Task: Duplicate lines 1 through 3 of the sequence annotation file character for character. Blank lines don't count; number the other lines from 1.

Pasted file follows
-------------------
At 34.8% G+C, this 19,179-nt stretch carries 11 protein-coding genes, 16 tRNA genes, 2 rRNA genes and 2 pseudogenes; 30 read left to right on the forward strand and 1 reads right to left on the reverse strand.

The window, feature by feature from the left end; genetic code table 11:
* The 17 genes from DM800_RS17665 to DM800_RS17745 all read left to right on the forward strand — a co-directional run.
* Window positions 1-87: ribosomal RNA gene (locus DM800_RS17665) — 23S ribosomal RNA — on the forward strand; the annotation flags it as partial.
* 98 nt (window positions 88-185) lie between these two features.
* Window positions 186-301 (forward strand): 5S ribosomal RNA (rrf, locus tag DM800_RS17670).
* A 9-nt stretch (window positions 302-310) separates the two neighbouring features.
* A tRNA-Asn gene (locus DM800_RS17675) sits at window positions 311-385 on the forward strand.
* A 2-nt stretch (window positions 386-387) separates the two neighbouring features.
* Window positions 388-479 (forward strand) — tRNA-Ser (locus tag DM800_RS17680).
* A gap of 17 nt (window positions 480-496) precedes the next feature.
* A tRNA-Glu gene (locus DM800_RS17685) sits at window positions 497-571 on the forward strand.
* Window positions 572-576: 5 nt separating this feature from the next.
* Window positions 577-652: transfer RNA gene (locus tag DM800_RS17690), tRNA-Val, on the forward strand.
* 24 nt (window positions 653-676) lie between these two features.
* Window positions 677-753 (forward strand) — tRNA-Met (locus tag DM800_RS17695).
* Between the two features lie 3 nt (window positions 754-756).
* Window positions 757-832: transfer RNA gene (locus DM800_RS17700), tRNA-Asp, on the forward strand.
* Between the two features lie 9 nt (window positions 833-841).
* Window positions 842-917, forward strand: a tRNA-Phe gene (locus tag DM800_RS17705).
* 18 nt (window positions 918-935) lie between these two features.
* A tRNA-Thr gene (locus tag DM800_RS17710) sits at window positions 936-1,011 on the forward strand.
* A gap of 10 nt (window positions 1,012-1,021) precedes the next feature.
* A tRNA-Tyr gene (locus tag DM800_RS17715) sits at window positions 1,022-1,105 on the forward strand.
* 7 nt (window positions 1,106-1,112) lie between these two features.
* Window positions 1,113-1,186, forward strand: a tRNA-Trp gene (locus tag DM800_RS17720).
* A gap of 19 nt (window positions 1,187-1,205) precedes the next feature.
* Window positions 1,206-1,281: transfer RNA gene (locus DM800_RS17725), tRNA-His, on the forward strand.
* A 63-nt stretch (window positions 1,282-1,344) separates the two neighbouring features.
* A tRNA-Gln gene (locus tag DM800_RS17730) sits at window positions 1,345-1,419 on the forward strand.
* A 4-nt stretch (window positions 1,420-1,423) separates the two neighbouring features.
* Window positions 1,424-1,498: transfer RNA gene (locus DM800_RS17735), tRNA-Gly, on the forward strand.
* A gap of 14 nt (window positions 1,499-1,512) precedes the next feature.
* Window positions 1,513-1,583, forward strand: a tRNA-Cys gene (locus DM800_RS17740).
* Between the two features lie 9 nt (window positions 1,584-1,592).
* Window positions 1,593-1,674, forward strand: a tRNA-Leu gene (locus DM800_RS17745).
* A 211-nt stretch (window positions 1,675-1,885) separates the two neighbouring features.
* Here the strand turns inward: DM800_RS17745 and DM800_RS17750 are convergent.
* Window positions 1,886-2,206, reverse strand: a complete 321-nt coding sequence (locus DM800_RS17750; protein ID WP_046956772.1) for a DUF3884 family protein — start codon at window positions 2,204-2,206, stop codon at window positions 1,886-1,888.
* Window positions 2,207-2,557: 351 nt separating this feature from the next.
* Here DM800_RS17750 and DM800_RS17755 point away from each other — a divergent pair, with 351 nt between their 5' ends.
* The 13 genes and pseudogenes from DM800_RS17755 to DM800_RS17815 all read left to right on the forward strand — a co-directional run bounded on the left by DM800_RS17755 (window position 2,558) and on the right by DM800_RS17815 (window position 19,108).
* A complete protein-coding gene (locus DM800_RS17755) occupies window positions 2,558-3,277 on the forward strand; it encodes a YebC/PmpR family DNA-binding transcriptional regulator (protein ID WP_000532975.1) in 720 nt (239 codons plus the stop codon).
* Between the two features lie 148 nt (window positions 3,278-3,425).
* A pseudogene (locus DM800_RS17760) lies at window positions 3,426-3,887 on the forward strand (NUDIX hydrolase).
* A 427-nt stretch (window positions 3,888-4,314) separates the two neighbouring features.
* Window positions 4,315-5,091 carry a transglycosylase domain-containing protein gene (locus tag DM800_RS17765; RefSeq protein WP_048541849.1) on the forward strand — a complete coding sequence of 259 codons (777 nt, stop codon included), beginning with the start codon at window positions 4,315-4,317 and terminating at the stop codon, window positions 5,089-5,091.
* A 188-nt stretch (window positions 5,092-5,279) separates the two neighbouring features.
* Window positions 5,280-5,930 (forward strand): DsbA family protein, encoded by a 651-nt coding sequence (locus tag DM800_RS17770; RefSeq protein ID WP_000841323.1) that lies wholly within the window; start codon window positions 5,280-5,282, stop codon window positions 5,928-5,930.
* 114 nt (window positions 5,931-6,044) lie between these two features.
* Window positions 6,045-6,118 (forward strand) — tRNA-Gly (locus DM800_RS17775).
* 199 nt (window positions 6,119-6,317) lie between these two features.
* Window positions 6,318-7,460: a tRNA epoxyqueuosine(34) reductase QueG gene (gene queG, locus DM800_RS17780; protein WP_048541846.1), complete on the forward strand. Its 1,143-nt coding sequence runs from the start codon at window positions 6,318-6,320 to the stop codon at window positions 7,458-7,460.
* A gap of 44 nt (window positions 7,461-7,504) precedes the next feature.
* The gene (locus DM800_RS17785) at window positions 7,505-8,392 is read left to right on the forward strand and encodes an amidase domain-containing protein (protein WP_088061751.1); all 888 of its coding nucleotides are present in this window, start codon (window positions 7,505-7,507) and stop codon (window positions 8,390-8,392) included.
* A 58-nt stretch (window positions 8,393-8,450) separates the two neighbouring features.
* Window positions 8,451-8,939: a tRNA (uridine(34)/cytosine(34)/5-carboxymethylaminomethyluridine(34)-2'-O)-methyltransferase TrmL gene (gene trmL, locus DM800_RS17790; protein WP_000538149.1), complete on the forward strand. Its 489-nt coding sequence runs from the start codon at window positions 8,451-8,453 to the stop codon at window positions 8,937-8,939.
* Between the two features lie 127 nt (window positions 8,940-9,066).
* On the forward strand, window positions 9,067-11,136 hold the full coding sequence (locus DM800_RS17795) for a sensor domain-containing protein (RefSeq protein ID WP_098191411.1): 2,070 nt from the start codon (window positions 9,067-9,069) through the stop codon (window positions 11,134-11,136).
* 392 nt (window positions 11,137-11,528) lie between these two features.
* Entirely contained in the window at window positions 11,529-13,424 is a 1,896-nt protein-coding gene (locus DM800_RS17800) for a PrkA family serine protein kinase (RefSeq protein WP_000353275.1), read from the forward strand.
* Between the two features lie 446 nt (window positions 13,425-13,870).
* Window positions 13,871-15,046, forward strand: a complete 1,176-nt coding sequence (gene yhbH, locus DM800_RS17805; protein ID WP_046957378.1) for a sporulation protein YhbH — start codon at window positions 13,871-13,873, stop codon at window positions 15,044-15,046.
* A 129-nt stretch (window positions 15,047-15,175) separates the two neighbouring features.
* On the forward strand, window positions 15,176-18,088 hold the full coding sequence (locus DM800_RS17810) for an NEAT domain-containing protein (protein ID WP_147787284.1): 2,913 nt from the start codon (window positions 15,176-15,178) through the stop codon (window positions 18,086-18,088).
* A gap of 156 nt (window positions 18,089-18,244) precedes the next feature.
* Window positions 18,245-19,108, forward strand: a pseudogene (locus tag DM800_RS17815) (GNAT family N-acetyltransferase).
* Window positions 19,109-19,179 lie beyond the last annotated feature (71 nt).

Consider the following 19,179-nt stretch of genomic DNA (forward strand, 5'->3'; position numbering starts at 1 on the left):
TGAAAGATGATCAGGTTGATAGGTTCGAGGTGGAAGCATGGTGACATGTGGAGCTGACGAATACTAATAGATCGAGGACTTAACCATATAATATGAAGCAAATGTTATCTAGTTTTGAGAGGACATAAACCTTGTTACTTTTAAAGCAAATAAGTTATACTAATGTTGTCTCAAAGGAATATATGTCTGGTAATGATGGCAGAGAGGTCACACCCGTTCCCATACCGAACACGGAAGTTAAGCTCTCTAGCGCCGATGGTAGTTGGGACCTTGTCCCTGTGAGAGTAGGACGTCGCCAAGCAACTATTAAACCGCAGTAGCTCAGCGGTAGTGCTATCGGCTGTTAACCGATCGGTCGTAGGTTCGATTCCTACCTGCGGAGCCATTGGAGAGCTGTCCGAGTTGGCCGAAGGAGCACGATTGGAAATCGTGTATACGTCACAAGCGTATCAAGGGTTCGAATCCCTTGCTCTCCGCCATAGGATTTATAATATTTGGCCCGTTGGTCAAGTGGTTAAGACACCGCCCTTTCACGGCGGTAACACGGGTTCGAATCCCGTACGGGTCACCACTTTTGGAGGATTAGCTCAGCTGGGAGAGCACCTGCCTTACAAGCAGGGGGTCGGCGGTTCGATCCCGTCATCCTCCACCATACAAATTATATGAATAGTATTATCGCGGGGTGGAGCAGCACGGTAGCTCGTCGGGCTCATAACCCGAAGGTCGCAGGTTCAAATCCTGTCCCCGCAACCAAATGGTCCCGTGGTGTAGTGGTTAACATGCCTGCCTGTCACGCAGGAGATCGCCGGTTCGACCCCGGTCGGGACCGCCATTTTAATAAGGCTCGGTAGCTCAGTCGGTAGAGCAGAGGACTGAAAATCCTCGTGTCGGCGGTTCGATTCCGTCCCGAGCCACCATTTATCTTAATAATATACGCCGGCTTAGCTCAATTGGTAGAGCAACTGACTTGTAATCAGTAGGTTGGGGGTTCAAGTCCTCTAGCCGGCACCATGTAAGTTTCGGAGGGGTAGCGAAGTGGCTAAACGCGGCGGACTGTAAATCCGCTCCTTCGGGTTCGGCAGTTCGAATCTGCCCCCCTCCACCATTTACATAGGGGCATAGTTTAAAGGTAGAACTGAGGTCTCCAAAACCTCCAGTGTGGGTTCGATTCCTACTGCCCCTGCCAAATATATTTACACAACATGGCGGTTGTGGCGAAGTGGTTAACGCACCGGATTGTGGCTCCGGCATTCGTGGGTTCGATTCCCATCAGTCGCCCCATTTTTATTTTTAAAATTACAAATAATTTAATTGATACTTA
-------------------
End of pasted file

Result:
At 34.8% G+C, this 19,179-nt stretch carries 11 protein-coding genes, 16 tRNA genes, 2 rRNA genes and 2 pseudogenes; 30 read left to right on the forward strand and 1 reads right to left on the reverse strand.

The window, feature by feature from the left end; genetic code table 11:
* The 17 genes from DM800_RS17665 to DM800_RS17745 all read left to right on the forward strand — a co-directional run.